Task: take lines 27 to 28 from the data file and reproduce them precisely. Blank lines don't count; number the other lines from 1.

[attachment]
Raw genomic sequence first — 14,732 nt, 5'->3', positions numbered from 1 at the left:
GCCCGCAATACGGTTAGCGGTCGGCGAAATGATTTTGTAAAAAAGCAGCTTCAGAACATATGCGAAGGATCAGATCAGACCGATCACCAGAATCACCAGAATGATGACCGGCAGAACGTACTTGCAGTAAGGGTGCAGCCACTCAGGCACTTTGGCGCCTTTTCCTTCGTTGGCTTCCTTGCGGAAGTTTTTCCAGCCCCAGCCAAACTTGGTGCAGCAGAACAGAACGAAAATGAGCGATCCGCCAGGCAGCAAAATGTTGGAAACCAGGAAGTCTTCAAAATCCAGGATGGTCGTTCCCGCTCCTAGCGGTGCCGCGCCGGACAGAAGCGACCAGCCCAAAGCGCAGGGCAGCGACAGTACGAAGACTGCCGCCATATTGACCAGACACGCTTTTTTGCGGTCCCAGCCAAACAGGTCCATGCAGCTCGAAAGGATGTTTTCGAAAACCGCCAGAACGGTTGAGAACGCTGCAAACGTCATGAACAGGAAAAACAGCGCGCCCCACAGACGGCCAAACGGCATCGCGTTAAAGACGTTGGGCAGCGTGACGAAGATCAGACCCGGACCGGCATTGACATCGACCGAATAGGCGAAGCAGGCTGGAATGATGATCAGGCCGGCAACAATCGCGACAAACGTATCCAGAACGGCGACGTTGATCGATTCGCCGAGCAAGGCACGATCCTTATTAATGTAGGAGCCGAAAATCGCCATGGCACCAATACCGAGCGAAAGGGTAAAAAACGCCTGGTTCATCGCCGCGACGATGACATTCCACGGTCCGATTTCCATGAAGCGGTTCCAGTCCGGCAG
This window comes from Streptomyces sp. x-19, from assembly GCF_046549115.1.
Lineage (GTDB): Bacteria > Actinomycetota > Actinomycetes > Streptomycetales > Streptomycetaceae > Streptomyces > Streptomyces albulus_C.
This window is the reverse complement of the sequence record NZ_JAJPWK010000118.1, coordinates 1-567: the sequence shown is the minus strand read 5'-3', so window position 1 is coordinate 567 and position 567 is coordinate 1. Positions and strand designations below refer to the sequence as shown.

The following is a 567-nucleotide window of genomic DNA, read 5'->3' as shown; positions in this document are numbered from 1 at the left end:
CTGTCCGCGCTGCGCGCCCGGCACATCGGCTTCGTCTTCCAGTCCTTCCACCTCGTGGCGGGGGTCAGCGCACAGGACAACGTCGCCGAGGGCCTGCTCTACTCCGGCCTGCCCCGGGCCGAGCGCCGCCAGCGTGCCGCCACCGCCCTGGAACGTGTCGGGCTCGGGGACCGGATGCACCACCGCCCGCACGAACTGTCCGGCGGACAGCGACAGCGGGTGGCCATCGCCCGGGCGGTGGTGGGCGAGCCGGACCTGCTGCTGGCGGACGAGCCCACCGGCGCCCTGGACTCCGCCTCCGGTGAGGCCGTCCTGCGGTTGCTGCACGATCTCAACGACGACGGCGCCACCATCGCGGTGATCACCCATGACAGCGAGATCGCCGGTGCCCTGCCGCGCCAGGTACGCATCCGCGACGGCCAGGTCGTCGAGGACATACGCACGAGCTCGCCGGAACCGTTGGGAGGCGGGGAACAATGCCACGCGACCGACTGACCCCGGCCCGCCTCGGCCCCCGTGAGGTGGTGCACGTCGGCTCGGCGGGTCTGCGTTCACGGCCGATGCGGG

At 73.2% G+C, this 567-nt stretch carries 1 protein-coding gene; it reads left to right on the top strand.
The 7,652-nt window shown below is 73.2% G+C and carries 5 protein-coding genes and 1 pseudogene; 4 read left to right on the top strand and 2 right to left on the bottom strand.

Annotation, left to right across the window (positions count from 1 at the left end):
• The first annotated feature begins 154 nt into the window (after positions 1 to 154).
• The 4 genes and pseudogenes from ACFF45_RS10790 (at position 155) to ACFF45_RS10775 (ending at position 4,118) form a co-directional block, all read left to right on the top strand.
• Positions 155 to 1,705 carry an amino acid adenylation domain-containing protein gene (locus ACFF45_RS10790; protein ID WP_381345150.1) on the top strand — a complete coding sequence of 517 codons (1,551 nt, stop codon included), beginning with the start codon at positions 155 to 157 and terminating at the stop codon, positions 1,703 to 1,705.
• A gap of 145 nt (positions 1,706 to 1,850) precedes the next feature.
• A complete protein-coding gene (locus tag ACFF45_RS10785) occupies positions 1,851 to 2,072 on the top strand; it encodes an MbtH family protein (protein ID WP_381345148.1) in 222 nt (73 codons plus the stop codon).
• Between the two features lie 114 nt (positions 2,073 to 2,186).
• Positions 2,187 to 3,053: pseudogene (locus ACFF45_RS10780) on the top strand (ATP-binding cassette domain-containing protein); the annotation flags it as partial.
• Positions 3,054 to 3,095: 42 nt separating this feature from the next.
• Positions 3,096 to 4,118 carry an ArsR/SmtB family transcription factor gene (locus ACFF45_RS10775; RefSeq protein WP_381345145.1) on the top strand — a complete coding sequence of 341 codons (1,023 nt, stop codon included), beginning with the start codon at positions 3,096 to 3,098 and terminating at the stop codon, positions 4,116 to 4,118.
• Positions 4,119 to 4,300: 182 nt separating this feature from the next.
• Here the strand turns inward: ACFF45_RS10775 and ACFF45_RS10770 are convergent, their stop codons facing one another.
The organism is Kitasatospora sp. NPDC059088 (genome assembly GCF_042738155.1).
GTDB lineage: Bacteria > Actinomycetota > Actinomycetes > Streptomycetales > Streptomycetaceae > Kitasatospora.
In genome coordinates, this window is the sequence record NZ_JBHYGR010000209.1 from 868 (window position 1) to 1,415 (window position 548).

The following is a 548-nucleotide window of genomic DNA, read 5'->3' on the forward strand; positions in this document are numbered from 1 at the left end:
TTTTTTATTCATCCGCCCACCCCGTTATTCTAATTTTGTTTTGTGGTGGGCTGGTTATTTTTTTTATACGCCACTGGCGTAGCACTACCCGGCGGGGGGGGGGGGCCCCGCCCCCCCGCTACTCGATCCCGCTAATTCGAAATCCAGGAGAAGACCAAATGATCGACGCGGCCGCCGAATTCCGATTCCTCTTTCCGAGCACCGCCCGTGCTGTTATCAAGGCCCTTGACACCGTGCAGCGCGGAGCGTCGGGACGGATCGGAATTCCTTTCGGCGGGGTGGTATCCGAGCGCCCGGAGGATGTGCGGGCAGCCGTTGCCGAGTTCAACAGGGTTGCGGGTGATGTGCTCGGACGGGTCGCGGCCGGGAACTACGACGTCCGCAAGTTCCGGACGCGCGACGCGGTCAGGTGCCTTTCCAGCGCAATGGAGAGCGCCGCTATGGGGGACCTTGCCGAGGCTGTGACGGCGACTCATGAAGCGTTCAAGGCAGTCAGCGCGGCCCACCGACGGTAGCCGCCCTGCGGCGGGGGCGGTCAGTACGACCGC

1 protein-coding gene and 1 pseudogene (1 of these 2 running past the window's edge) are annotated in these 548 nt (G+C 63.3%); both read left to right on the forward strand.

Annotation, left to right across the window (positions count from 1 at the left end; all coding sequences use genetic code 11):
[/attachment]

1 protein-coding gene and 1 pseudogene (1 of these 2 running past the window's edge) are annotated in these 548 nt (G+C 63.3%); both read left to right on the forward strand.

Annotation, left to right across the window (positions count from 1 at the left end; all coding sequences use genetic code 11):